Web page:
Parenting Perspectives: Kids rejoice, mom shudders at Snow DayOn Monday, the kids were treated to a good old-fashioned Snow Day – the kind of day when the weather turns everything upside-down. I can’t help but think of Snow Days past, like the one in college that saved me from failing that certain music-theory test.
By: Roxane Salonen, INFORUM
On Monday, the kids were treated to a good old-fashioned Snow Day – the kind of day when the weather turns everything upside-down.
I can’t help but think of Snow Days past, like the one in college that saved me from failing that certain music-theory test.
“Saved by the blizzard – yes!” screamed my roommates and I, high-fives all around, as we heard the announcement of no classes. By noon, the bad weather had passed and everyone was running around campus in shorts having snowball fights.
These days, I’m a bit more conflicted about weather-related school closings. The kids live for these days, and there is something cozy about having to hole in together. But as a mother who works from home, it’s a bit disorienting to have the office thrown topsy-turvy.
Early Sunday night, the calls began to roll in. First one school, then another, announced no classes Monday.
As I listened to the shrieks of joy upstairs, I opened up my to-do list on my computer for the next day, wondering how I could possibly reschedule a whole day of planned obligations.
I’ll admit it. I did not mind not waking up early, nor did I bemoan having to forgo the school-morning shuffle, which in our house generally includes a fair amount of frantic, not to mention loud, searches for backpacks, socks and matching shoes.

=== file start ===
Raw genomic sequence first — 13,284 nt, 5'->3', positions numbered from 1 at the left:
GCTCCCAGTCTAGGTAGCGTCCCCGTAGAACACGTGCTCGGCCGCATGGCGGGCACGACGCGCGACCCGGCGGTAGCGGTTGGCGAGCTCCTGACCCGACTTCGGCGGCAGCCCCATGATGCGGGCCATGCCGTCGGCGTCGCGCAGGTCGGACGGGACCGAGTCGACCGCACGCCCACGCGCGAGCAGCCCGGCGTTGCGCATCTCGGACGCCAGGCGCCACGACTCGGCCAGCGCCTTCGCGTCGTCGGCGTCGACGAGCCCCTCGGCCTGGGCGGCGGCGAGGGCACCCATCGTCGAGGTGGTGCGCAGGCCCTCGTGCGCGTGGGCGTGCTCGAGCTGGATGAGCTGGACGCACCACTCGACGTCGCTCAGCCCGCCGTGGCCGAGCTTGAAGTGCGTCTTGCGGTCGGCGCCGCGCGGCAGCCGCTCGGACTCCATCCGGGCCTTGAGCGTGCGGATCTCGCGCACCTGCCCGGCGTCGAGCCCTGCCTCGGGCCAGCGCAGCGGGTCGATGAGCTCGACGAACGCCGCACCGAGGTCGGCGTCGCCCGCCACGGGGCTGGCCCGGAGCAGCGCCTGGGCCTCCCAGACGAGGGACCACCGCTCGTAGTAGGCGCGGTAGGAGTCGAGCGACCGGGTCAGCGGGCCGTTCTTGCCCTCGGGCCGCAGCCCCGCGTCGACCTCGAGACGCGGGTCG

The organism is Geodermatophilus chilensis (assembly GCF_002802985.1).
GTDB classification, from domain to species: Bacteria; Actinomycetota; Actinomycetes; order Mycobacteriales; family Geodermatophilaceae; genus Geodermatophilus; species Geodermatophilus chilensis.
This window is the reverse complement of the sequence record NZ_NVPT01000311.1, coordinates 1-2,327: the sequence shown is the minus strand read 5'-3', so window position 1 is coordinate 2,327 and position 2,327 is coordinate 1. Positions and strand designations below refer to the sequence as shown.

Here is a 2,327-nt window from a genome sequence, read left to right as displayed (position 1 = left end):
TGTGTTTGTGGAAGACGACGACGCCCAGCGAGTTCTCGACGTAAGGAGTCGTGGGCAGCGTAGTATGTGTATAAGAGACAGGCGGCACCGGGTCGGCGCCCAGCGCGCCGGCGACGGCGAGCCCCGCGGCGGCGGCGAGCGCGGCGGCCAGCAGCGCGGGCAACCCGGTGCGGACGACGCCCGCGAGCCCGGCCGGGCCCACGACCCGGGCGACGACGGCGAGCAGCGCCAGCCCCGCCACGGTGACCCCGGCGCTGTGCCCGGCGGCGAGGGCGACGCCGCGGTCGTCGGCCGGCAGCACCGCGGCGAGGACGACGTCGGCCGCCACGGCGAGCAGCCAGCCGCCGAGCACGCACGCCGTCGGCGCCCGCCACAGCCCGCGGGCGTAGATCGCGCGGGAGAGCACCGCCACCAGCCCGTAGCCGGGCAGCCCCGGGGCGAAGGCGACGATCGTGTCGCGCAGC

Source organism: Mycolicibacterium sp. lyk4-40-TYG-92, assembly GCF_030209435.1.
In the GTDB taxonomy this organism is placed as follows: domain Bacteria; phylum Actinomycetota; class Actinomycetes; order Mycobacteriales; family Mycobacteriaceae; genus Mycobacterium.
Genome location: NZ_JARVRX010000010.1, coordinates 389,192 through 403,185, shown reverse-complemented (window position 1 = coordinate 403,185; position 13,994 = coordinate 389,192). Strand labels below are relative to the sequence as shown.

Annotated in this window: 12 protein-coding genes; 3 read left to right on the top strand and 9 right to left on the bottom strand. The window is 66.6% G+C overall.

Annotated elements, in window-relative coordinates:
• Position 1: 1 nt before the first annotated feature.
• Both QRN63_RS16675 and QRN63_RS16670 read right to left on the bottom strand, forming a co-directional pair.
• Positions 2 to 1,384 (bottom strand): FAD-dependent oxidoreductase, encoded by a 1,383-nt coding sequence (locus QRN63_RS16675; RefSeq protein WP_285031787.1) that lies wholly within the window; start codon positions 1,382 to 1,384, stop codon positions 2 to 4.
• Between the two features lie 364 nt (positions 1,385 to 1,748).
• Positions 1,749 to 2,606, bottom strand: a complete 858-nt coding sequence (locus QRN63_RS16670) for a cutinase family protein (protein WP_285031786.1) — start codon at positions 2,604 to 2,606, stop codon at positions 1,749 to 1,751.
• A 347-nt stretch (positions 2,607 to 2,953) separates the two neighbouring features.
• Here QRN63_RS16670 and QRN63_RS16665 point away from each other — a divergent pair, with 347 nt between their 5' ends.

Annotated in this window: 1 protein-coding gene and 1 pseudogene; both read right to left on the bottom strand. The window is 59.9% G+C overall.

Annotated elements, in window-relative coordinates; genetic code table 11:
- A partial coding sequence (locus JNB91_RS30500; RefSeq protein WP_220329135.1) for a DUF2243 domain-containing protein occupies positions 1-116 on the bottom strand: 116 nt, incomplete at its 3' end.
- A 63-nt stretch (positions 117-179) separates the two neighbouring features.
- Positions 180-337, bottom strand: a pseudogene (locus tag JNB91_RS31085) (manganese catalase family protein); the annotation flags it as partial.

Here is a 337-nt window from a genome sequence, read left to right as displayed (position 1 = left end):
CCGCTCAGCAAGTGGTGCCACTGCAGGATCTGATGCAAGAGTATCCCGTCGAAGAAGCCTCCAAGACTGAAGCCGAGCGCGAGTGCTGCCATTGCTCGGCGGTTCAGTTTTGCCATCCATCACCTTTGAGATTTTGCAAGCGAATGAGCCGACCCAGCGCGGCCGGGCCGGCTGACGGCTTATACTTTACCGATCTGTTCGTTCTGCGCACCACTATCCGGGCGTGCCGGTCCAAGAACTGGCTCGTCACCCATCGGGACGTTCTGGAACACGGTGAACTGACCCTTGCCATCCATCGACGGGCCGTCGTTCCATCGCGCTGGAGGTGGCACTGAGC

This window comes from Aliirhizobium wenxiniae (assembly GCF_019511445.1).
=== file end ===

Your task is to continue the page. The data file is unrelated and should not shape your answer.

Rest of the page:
But every hour since wakeup, I was followed around with the feeling of losing the elusive battle of turning Snow Day into something productive.
Let me paint the scenario. By mid-afternoon I was still in my pajamas, my hair disheveled. Though I often work in comfortable clothes, my attire Monday was not of choice but lack of time to tend to myself.
All day I walked around with a towel in one hand, a basket of laundry in the other, hoping to keep up with the drips from boots and paws. Just when I thought I had a handle on things, the dog needed to be let out again.
To get anything done, I had to hide away on a spot on my bed. The kids had littered my office floor with Valentine preparations for Thursday, creating a colorful blockade of tape, papers and suckers.
Later, they tackled the snow mountain that has resurfaced in the middle of the cul-de-sac. And after a while, cheeks rosy, toes frozen, they wandered back inside for some hot chocolate to thaw out.
I’m just glad for the package of marshmallows in the cupboard, because we couldn’t have gone anywhere if we’d wanted. My husband had to call in the emergency crew just to retrieve him for work.
Despite the inconveniences of Snow Day for dear old Mom, I have found – and have to learn all over again every time it happens – that the best thing to do is just surrender.
No, I wasn’t planning on playing Uno until midnight, but when my fourth-grader appeared before me after the no-school announcement with a huge smile on his face, cards in hand, I knew I was doomed.
With the closing of my laptop, my surrender was complete and the games commenced.
As prime manager of our household, there’s a list that needs to be carefully adhered to. But there’s also a life that needs to be lived, and sometimes, it takes a Snow Day to remind me that the best laid plans are often not the ones that make the most impact in the long run.
Maybe Snow Days don’t turn the day upside-down after all, but right-side up.
Salonen, a mother of five, is a regular SheSays contributor. Readers can reach her at firstname.lastname@example.org.